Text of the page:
Next time your Garmin beeps at you to move, don’t ignore it! Yes, it’s frustrating, especially when you’ve just done your long run but there’s a reason why it’s still telling you to get up. It’s easy to assume that if you’ve done your morning run then it doesn’t matter if you sit down for the rest of the day. Exercise is ticked off and now you can get on with everything else. Well, no, not quite! That exercise will help to make you healthier, there’s no doubt about that. But, it’s crucial to know that being sedentary for the rest of the day will have a negative effect on your health. Your exercise won’t cancel out your sedentary time. There are health risks with being sedentary that are independent of how much exercise you do. These risks are also not just for people who are obese or overweight, they apply to everyone.
Why is sitting so bad?
I enjoy a good sit down as much as the next person. Sometimes a good chill out is just what you need. However, we know that prolonged sitting negatively affects our body in a number of ways:
- Our body switches into storage mode. After about twenty minutes of sitting, our metabolism changes and some of our fat burning enzymes turn off. We begin to store fat, particularly visceral fat. Visceral fat is the harmful fat around our internal organs which causes inflammation in the body and raises our risk of many long term health conditions such as type 2 diabetes.
- Inflammation increases in our body. Mitochondria are our internal batteries. Some cells such as muscle cells are packed with mitochondria. They are constantly producing energy for us to use. If we don’t use it then cells become damaged and die early. Early cell death causes inflammation which we know will cause or speed up conditions such as heart disease, cancer, dementia and depression.
- We under use our muscles. Using our muscles is vital for good health. When they aren’t used, the nerve pathways that activate them become slowed or inactive. Muscle mass decreases (sarcopenia) and we lose strength. Using muscles releases myokines which have an anti-inflammatory effect in the body and help to prevent those major conditions just mentioned. Without movement we can’t benefit from myokines and our future health suffers as a result.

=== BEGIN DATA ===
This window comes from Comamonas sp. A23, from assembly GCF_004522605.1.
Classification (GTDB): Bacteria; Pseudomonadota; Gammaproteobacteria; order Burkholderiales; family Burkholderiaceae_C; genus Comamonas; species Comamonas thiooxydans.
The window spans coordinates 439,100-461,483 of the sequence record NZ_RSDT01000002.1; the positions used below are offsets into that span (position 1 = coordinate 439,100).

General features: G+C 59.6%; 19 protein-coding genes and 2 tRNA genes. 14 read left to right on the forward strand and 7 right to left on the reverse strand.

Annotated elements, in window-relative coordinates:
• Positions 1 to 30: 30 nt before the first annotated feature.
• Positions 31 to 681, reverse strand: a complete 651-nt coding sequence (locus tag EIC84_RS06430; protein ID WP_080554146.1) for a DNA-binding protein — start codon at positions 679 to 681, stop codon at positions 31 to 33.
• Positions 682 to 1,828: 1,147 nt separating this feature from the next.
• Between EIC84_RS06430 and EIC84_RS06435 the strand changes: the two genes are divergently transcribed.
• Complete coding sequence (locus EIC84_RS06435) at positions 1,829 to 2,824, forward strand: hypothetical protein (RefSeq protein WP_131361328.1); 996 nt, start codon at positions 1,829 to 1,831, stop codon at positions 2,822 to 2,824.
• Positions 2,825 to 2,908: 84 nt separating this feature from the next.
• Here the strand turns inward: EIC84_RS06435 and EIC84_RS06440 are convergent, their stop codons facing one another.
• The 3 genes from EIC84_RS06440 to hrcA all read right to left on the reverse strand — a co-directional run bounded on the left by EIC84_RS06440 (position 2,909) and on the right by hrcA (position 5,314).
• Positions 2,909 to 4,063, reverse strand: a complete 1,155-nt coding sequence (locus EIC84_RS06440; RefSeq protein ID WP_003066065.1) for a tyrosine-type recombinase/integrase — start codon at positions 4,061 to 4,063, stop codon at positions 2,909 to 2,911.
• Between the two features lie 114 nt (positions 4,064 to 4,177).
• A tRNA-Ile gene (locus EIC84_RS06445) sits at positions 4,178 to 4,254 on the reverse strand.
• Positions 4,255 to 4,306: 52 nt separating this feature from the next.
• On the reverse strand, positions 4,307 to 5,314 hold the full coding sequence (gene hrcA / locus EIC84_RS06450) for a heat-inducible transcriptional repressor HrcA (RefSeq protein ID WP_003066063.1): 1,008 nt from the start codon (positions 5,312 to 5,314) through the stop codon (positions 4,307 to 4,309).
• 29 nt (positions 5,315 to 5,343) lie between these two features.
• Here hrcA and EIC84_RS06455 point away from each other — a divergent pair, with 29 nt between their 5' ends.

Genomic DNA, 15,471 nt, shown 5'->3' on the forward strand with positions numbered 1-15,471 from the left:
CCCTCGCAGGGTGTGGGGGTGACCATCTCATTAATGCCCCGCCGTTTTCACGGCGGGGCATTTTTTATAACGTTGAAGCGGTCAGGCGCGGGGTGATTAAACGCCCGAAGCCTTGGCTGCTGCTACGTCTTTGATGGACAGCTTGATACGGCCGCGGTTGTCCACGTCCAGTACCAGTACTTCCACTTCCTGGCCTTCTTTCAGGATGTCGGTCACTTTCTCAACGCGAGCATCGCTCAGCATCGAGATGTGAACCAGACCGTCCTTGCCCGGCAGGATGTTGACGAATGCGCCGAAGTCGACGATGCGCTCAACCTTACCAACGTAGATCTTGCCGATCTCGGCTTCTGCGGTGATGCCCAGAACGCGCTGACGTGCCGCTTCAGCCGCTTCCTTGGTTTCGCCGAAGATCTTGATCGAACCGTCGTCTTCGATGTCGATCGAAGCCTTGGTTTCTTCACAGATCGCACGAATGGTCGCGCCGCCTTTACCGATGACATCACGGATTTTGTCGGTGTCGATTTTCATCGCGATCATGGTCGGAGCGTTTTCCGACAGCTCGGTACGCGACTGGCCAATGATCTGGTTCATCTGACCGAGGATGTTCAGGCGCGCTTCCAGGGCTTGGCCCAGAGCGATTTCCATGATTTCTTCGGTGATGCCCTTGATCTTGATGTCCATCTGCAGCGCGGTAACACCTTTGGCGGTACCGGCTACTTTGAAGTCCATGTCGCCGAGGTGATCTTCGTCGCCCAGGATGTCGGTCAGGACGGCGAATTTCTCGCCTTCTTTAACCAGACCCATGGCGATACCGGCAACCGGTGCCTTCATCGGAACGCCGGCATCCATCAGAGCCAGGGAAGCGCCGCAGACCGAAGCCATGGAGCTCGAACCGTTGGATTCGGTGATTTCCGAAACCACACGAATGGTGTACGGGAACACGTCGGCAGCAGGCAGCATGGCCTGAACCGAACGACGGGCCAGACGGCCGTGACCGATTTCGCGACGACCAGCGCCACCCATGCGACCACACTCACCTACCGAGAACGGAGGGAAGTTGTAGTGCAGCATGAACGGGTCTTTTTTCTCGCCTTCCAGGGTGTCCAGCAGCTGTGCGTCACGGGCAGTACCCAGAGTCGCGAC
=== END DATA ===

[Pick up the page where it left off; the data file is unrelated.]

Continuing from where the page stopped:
- Our bone health suffers. Bones need to be stressed to strengthen themselves. They need some kind of impact or stimulation to encourage bone cells to make more bone. We naturally lose bone mass as we age and can become at risk of osteoporosis where bones are weak and fracture easily. Sitting down and being non-weight bearing doesn’t activate bone formation in any way.
How much sitting is safe?
Adults (of working age) in England sit for an average of 9.5 hours a day! That time increases as they get older up to an average of 11 hours a day for those over 75. It’s easy to see how that happens, you go from sitting in your car to sitting at a desk, sitting for your coffee and lunch breaks, back into the car and then home to sit on the sofa for the evening.
It’s not known how much sitting time is too much and what ‘safe’ levels might be. The best advice is just to try to reduce the time you spend sitting and to break up any sedentary time by getting up and walking around for a few minutes about every half an hour.
Who has the most to gain from reducing sedentary time?
Everyone could be more healthy by spending less time sitting down. If you have a very active job you don’t have to worry about this so much. If however you’re desk-based at work and spend long hours at your computer then take action. People with an increased risk of type 2 diabetes, either through family history or being overweight should see sitting less as an important part of preventing the condition.
We naturally tend to get less active as we get older. When women are around the age of menopause they can find their body shape changing with a propensity to gain visceral fat and fat around their middle. Reducing sedentary time will help to counteract this. Sometimes your activity levels change so subtly that you don’t really notice. It can help to think about your daily life ten years ago and how that compares to now. Consciously making a decision to sit less every day can help to reduce the body composition changes and also reduce the rising risk of type 2 diabetes. (Download my free ‘Runner’s Guide to Perimenopausal Weight Control here)
Reducing your sitting time
You may just know that you need to sit less but if you want to improve on that it’s helpful to see where you’re currently at. Think through your average day and see how many hours you sit for. Include both weekdays and weekends. You might be someone who is very active at the weekend or even more sedentary! Once you start to notice your sitting time you’ll become aware how easy it is to reduce it.
What do you do sitting down that you could do standing up?
This isn’t rocket science. This is about very small changes that you can make that will have a huge influence on your future health. Standing for ten minutes a day while you answer your emails might not sound like very much but 10 minutes a day for a year is 3650 minutes and over 20 years that’s 73,000 minutes or 1217 hours. That will go a long way to making you healthier.
Next week I’ll be sharing some simple things you can do to reduce your sitting time. In the meantime, assess your day and come up with your own ideas for minimising your sedentary behaviour and know that you are improving your future by doing so.
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